I’m kicking off a new blog series: Placemaking DIY. I love DIY (do-it-yourself) ideas as you’ll see in the months to come. So to officially kick off Summer, I thought I would combine two of my favorite summer activities in this blog series – placemaking and DIY.
I wanted to share some easy to implement, inexpensive, yet effective ideas that you can explore and maybe even do this summer to strengthen your own Place Match as well as help fellow residents with theirs in all stages of their relationship with their place.
Now remember, these ideas are for inspiration not necessarily direct replication. That is, take the essence of the idea and customize it to the narrative and identity of your place to reflect that context.
One of my favorite ideas that I have seen replicated in various forms is large scale outdoor community dinners that highlight farm to table, support local, and provide social cohesion in an attractive iconic location for the place. This work is exemplified by the organization, Outstanding in the Field, but there are others who do this work locally.
What I love about this idea is that it combines all the community features discussed in my Soul Searching series of aesthetics, social offerings, and openness in one powerful event. Sometimes the dinner is to raise funds to sustain a local landmark, as is the case with the Iron Bridge Dinner. Other times it serves to just honor local farmers and businesses or simply bring people together for one meal.
DIY on the Hunt
It’s important, and easy, to get the kids involved in facilitating belonging and love of place this summer. One such idea is a twist on the popularity of Pokemon Go and geocaching. Locally to me, it’s called Raleigh Rocks or 919 Rocks, but check and see if you have a similar group growing – or start your own! The idea is simple: Paint rocks with characters, symbols, nature, or even sayings and then “hide” them in local public spaces in your area. Take a picture of the rock and a hint of where the rock is hidden and upload it to the designated Facebook site. Then when the rock is found by others, they take another picture and post it. Then decide to rehide it or keep it!
What’s great about this idea is that it gets folks out and exploring place this summer with the kids (or even just the adults), with a craft built in! Hints posted on the Facebook site may be intriguing by the location or just the opportunity to seize a beautiful piece of free art! People often end up in public places they’ve never been or had forgotten about – what a great excuse to (re)discover your place both by hiding and searching.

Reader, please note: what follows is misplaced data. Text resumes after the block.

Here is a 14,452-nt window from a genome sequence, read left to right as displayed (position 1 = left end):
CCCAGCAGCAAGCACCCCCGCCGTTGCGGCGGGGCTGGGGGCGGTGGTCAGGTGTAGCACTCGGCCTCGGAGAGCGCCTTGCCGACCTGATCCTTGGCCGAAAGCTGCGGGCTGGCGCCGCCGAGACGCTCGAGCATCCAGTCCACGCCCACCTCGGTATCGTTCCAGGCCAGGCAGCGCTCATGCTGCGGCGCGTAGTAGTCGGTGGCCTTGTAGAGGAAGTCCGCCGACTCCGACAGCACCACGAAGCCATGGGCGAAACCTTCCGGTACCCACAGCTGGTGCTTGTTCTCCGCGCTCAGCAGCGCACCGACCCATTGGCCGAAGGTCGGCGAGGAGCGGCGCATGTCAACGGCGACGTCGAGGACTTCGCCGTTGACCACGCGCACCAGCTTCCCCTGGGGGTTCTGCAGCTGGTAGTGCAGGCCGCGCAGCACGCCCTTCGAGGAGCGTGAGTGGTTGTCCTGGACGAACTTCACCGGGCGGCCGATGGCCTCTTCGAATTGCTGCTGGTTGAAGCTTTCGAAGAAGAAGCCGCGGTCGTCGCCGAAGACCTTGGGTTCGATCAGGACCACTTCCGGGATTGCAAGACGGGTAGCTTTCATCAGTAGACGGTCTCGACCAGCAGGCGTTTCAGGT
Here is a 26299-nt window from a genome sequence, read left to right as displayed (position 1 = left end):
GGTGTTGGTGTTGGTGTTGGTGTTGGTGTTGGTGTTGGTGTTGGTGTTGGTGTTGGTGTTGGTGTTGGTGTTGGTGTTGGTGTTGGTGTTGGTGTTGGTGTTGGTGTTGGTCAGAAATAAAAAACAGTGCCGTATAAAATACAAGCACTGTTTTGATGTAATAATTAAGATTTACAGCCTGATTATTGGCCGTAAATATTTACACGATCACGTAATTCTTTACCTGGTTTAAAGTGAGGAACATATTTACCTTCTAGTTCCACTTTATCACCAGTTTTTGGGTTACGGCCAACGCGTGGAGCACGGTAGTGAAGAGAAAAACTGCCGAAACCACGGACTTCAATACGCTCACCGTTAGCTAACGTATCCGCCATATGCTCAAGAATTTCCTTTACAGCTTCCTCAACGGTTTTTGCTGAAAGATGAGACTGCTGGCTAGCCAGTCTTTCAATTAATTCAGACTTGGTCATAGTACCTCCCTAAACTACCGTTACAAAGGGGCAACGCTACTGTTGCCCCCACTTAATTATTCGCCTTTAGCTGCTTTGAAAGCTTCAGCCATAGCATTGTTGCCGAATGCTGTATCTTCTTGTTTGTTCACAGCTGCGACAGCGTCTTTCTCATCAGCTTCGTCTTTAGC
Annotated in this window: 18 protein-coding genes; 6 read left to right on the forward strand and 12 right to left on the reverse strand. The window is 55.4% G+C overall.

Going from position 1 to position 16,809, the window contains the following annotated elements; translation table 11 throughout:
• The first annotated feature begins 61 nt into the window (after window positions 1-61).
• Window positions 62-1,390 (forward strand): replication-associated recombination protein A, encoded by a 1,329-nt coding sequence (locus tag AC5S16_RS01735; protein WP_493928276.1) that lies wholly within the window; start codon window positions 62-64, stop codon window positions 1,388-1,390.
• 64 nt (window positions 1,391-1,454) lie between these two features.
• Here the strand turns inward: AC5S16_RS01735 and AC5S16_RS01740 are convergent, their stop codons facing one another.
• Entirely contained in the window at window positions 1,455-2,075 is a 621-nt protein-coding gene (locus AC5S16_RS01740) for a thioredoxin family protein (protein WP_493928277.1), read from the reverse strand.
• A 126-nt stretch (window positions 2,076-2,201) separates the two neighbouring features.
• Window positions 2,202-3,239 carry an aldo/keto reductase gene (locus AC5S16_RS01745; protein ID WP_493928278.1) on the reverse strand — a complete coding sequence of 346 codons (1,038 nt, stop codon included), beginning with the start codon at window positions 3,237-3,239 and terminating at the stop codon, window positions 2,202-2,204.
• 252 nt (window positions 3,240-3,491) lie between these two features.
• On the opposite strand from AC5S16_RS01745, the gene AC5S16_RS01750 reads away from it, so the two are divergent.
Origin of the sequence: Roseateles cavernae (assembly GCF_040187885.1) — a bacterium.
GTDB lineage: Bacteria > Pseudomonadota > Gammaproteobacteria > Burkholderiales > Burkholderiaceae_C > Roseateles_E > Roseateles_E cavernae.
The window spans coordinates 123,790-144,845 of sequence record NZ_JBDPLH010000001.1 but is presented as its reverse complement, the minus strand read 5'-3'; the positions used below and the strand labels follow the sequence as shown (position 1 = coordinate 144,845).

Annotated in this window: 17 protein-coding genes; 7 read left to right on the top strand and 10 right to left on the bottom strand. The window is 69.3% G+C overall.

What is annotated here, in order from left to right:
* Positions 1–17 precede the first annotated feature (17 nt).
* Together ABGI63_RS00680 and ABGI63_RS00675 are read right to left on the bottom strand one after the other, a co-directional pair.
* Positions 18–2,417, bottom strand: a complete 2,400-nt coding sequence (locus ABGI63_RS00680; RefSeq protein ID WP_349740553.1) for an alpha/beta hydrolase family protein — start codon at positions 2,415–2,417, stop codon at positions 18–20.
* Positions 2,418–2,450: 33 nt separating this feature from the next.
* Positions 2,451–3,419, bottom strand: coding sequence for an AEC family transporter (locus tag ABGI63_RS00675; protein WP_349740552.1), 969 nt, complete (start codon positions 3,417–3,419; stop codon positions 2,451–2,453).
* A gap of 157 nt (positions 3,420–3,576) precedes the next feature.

DIY for the Bookworms
Another great Placemaking DIY idea perfect for summer is the Free Little Library. Again the premise is simple, the idea is cheap and the impact for place and residents can be powerful. Small, library hutches are established in downtown, outside businesses, in parks, even in front of your house, where families who pass by are invited to “take a book and leave a book”. Pop in a reading bench nearby or a reclaimed tree trunk and you’re up and running.
This is a great offering for areas where the local public library isn’t walkable or to simply create a sharing site in your place. The idea is very popular: millions of books are exchanged each year in over 50,000 Free Little Libraries in over 70 countries around the world. It also serves as a great service project or business sponsorship opportunity for a little place-based philanthropy.
Wayfinding in your city is a great Placemaking DIY project. And my friend, Matt Tomasulo, who I wrote about in Place Match, has done all the heavy lifting for you. Matt’s idea, Walk Your City, allows residents to post well-made, professional signs around your city reminding (or informing) residents and visitors alike how walkable their place is.
With a sign that says, “It’s a 10-minute walk to the Capitol from here” and a QR code map built in, it helps change the perception that driving to the hot spots of your locale is necessary. Add in the health benefits of walking and place experiences you’ll have along the walk, Matt has come up with a real winner. Which is why Blue Cross and Blue Shield and Knight Foundation funded the replication of Matt’s idea beyond where it started in Raleigh, to around the world.
DIY Ya’ll Come
Lastly, when you love where you live, one of the best things we all can do is invite people to visit you there. If you think about it, the things we show off about our place is what inspires our attachment, belonging, and pride about living there. So sometimes having visitors in town allows you to reconnect to your place while giving your guests a real authentic place experience, which is exactly what visitors want these days.
Some places have used postcard campaigns to encourage residents to invite friends and family to visit. Again, a super easy and inexpensive idea that can have great impact for place and people. Of course, tourism, economic development, and local businesses love the idea.
Similar postcard campaigns have been used to keep connection with young talent who left the area to attend college. These tokens send the message that they are missed, valued, and welcomed to return when their schooling is complete. When I was touring the country talking about the Soul project, the no. 1 thing young talent told me that predicted whether they would “boomerang” back to their place of origin was simply being asked to return where their talents are needed. So never doubt the power of “the ask”.
What’s to come in Placemaking DIY?
I’ll be sharing more of my favorite Placemaking DIY ideas. But I would love to hear some of yours too! Make sure and share them with me in the comments or on social media, and I may just add yours to my Idea Portfolio that gets shared around the world.